When I am not skiing I am usually in the kitchen, cooking wild foods for hungry guests who are either returning from, or going, skiing. The Saltoloukta restaurant serves local mountain foods, like reindeer, moose, arctic char, trout, and smoked whitefish. Most of the food is served buffet style, so guests are sure to eat enough food, even if they have skied all day. Cooking for a buffet is a new experience. For me, it is more like catering than the line cooking I am used to. Instead of preparing each diner’s meal separately, everything is cooked together. The kitchen here is full of big pots and pans, with almost no small pans. My other cooking jobs have been the opposite, lots of little pans so that each guest’s meal can be prepared to order.
We bake our bread fresh each day, for both breakfast and dinner service. I will be adding some diversity to the baking program, making naturally leavened (sourdough) boules, and open crumb “pain rustique.” Some interesting culinary highlights have included a sea buckthorn (a yellow, tart berry, similar to a cranberry but tastes tropical, almost like passion fruit) butter with herbs, homemade vanilla ice cream with warm sweetened cloudberries, Danish rye bread baked with sunflower seeds and yogurt, salmon colored trout from the lake sautéed on lemon sea salt, sous vide moose top round, smoked reindeer heart with aged cheese, pickled chanterelles, and herb crostini. We also served souvas, which is Sami word meaning smoked, but generally refers to salted and cold smoked reindeer meat. The souvas we serve here I prepared while working at Utsi Ren. It is delicious, lightly sautéed with onions and mushrooms and doused in cream (a common Swedish food treatment). Souvas is very popular dish in northern Sweden owing to the fact that it is already seasoned, travels well, can be prepared quickly and tastes fantastic. It was interesting to hear that my coworkers from southern Sweden weren’t familiar with it.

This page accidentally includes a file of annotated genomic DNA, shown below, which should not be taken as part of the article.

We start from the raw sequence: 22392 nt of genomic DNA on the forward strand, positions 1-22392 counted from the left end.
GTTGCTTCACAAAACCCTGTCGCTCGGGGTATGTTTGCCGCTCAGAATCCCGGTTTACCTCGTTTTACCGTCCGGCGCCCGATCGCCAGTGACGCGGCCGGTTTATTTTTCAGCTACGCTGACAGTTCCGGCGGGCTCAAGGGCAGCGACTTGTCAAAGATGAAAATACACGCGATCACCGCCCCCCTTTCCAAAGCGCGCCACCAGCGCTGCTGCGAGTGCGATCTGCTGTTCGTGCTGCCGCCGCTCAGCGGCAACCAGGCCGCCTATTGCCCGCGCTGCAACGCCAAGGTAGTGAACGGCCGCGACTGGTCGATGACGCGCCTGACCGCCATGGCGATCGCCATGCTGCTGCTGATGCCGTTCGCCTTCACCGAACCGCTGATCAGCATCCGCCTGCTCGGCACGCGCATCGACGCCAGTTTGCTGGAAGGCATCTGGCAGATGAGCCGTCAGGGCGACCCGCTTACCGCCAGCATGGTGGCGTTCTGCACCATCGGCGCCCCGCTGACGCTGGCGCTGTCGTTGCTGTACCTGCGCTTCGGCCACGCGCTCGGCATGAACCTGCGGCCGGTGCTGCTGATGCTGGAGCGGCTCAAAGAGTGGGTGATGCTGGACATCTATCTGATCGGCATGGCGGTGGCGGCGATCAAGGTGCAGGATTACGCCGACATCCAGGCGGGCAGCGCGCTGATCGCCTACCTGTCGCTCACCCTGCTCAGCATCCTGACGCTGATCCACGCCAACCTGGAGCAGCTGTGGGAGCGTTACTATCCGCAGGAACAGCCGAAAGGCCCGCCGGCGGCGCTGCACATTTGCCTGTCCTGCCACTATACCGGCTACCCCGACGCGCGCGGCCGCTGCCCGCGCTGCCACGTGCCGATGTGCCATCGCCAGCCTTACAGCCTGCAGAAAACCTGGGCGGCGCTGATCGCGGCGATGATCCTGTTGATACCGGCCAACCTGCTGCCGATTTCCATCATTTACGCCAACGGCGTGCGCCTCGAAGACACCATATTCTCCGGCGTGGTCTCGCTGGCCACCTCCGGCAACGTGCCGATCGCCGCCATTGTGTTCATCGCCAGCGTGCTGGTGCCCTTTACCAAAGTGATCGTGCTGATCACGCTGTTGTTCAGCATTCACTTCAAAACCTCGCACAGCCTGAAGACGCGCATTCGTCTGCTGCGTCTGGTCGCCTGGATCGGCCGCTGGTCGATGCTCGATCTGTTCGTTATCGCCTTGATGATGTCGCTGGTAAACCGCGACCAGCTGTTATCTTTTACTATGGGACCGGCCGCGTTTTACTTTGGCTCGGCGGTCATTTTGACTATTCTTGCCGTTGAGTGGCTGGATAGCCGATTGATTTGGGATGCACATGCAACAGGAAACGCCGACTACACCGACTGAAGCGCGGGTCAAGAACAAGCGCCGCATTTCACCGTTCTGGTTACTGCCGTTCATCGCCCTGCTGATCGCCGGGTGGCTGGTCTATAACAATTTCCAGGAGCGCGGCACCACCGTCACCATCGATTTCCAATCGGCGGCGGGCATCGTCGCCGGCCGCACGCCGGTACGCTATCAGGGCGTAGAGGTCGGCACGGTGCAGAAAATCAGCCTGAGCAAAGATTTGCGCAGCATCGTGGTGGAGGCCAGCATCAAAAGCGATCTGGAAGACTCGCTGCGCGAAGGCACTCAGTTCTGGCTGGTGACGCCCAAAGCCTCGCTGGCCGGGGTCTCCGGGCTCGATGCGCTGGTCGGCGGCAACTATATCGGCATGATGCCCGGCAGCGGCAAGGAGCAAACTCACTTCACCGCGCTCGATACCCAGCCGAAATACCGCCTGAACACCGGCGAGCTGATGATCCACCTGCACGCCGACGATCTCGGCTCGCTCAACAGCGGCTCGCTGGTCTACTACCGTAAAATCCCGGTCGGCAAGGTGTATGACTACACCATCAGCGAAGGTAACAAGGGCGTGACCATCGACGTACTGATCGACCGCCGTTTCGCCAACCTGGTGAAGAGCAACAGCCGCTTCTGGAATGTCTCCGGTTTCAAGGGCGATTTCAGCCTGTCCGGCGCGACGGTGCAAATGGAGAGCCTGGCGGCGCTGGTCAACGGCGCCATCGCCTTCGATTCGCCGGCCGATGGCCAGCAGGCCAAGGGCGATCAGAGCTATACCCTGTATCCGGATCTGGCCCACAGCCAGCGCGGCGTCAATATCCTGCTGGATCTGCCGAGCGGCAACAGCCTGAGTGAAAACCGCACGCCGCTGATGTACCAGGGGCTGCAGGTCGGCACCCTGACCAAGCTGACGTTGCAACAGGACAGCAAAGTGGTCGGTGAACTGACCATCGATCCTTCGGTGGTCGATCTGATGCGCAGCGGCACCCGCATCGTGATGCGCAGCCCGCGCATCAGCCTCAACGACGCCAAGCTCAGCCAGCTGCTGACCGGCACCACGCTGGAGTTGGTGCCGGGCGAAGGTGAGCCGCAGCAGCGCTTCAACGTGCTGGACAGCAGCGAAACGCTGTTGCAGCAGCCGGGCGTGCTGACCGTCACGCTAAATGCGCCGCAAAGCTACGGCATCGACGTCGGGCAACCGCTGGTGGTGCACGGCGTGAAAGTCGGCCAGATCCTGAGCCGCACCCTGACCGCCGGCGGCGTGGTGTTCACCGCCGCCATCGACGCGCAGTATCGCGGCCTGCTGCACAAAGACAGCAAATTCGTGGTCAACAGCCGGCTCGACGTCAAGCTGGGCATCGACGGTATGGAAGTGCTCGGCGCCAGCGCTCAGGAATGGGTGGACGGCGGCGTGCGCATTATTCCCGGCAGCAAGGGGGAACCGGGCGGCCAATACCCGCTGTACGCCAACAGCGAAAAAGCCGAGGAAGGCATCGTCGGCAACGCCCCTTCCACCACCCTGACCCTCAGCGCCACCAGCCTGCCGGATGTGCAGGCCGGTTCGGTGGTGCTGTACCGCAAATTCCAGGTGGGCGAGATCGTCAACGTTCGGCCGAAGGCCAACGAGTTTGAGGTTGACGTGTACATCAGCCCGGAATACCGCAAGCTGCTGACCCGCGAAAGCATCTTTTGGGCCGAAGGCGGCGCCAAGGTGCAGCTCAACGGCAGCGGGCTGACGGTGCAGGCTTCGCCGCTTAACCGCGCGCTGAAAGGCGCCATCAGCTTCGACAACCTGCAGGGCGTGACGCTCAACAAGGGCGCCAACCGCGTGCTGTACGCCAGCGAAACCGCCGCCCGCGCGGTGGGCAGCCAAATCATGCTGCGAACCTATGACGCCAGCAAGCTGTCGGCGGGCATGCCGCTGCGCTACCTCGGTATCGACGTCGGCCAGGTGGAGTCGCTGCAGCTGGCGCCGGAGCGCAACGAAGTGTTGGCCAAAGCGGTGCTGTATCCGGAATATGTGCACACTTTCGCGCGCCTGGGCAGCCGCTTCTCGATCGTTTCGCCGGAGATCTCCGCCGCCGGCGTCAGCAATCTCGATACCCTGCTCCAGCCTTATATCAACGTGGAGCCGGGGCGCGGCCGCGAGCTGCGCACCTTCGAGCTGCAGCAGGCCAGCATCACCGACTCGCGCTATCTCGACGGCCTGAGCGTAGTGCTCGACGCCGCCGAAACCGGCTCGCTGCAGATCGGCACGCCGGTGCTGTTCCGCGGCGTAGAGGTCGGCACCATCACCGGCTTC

The first three weeks of work at Saltoluokta fjällstation are “family week” and the first week is the busiest week of the season. The Stockholm region has “winter vacation” right now, so families book a week at the mountain lodge where adults can ski, snowshoe, ride snowmobiles, ice fish, sightsee, eat, drink, take saunas, and generally be merry while their children have outings scheduled every day with similar activities. We had 45 children and 37 adults this week, which meant lots of work for everyone. Saltoluokta takes on extra staff to run activities with the kids, while the rest of us learn a new a job while at maximum capacity. While I only work in the kitchen, the rest of the staff rotates through different shifts including serving, reception, cleaning, and breakfast. Reception seemed to be the most exciting of the tasks, as many of my co-workers have never worked a reception desk. To make matters worse, the rooms are numbered in an almost inexplicable fashion. One of the people I work with, who is a very talented linguist (she fluently speaks Swedish, Finnish, English, and French), confided in me that she had only one guest check in during her shift at the reception desk. She explained where his room was located and gave him the room number. A few hours later she was on her way somewhere else when she found him taking up residence in a completely different room.
The earliest I start work is at 11 am, which gives me ample time to have a leisurely morning, or more often, scale a new peak and ski back to my door. My day supposedly ends at 8 pm, but that has not happened yet. Usually I finish cleaning the kitchen at 10 pm. The 100 yard stroll from the kitchen to my room is usually lit by stars, and occasionally aura borealis. I have seen vivid displays, where the shimmering green lights seem to emanate from the north but flow all the way across the sky to the southern horizon. Magical rivers of light that seem to inspire awe and wonder in all who see them, much like Saltoluokta Fjällstation itself.